road link to Cochabamba, the nearest Bolivian city was not completed until 1950.
Ten years later the streets of the city were still unpaved and deep in mud. The
best local transport was a horse, after that a wooden cart drawn by oxen, and
for a few - the 'Willys Jeep'.
that has changed and Santa Cruz is now one of the fastest growing and prosperous
cities in South America. It is rich from the agricultural land that was once forest
and from natural resources such as oil, gas and iron ore. From a population of
60,000 just 45 years ago Santa Cruz is now home to over a million.
Jesuit Missions of Chiquitos
away from extensive level, open farmland that has brought prosperity to Santa
Cruz, roads to the east lead to undulating hills, covered with remnants of forest.
The name Chiquitos comes from Chiquito a local native American tribe.
Hares a music student travelled to the 17th century missions. One journey by bus
along a dirt road took 18 hours. In recent years the main roads have been paved.
In the 17th century Jesuit missions were built around a central courtyard. The
church occupied one side and the bell tower was separate.
the churches were wooden with clay tile roofing and over the years they
became derelict. In the late 1970's renovation work began and the Chiquitos
missions are now classed as a 'World Heritage Site'.
Of ten original missions in Chiquitos six have survived - San
Javier, Concepción (right), Santa Ana, San Rafael, San Miguel
and San José de Chiquitos
of the missions at Concepción 1756 (above) and
at San Javier (1692), (left) the oldest of the six, were the work of Father Martin
Schmidt, a priest from the canton of Lucerne in Switzerland and German architect
of the Jesuit philosophy was to teach the native Americans crafts such as carving,
gilding and painting. The forest people were already skilled in many of these
including woodworking, painting body designs, making weapons and building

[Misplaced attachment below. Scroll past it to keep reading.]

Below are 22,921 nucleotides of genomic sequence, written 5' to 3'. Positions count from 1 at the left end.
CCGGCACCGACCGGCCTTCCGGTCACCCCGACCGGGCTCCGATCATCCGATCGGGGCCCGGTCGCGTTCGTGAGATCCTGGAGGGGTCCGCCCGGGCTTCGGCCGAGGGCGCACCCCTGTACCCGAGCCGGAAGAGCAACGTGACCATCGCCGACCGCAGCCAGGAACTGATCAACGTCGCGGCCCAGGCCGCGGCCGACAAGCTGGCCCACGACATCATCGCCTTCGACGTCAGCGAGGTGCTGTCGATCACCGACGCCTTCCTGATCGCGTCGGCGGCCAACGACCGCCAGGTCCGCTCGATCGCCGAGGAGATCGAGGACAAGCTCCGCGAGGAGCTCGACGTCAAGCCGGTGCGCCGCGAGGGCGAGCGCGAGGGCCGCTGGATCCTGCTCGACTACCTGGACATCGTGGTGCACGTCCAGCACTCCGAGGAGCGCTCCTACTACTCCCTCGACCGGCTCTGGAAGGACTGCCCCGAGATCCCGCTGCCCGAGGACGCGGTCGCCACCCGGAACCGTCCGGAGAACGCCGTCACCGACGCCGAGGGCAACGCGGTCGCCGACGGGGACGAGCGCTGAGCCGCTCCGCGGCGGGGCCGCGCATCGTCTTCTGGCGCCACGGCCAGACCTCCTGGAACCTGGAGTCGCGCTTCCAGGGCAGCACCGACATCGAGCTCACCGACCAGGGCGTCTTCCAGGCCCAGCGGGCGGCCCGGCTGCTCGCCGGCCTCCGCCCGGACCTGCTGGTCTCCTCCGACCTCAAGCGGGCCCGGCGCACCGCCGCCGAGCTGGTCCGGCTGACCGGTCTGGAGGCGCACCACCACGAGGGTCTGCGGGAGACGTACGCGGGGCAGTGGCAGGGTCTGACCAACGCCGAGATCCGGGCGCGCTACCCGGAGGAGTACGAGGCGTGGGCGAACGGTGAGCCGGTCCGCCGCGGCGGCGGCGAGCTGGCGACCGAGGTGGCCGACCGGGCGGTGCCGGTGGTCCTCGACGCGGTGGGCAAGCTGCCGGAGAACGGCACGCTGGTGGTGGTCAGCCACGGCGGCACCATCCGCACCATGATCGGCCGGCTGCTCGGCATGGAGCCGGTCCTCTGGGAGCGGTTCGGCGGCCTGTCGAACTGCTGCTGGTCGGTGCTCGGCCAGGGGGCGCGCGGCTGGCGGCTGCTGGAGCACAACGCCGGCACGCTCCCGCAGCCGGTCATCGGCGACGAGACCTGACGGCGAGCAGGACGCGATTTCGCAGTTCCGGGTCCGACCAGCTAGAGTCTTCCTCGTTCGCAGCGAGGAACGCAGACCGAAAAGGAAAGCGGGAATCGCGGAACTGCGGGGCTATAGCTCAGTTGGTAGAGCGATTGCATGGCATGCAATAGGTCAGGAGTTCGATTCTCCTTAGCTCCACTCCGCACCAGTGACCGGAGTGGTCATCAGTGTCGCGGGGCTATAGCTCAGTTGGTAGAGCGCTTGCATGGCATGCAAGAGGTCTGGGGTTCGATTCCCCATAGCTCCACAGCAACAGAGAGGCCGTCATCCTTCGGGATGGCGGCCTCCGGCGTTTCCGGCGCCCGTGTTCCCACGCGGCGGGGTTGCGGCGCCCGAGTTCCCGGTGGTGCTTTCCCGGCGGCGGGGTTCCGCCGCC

their homes. The Jesuits found willing pupils and introduced their European
styles and religious icons.
the mid-18th century, the Jesuits were very successful with their teaching and
all powerful in this part of South America. The Spanish Crown was concerned by
their strength and in 1767 the Jesuits were expelled. |
a few local settlers who remained, the mission centres were abandoned.
priests discovered a latent talent for music among the native Americans. They
introduced European instruments including violins and harps which local craftsmen
copied. The missions soon possessed a repertoire of locally composed hymns and
other music and it was left behind when they were abandoned. Many sheets
somehow survived the tropical climate and the first were unearthed from piles
of old church documents in the 1980's. The work was begun by Gabriel Garrido an
Argentinian specialist in Baroque music
of an original 17th century paper sheet of music used in the Missions of Chiquitos.
The work by Domenico Zipoli from Prato, close to Florence is part
of an extensive collection preserved by Bolivian specialists. This fragment
is from Ave Maria Stella a Vespers hymn sung on Feasts of the Blessed Virgin Mary
American Pictures and Imogen Hares [now Imogen Atkins] would like to thank Piotr
Nawrot SVD, the late Hans Roth and the office and the Director and staff of the
Festival Internaciónal de Musica Renacenista y Barroca Americana
'Misiones de Chiquitos'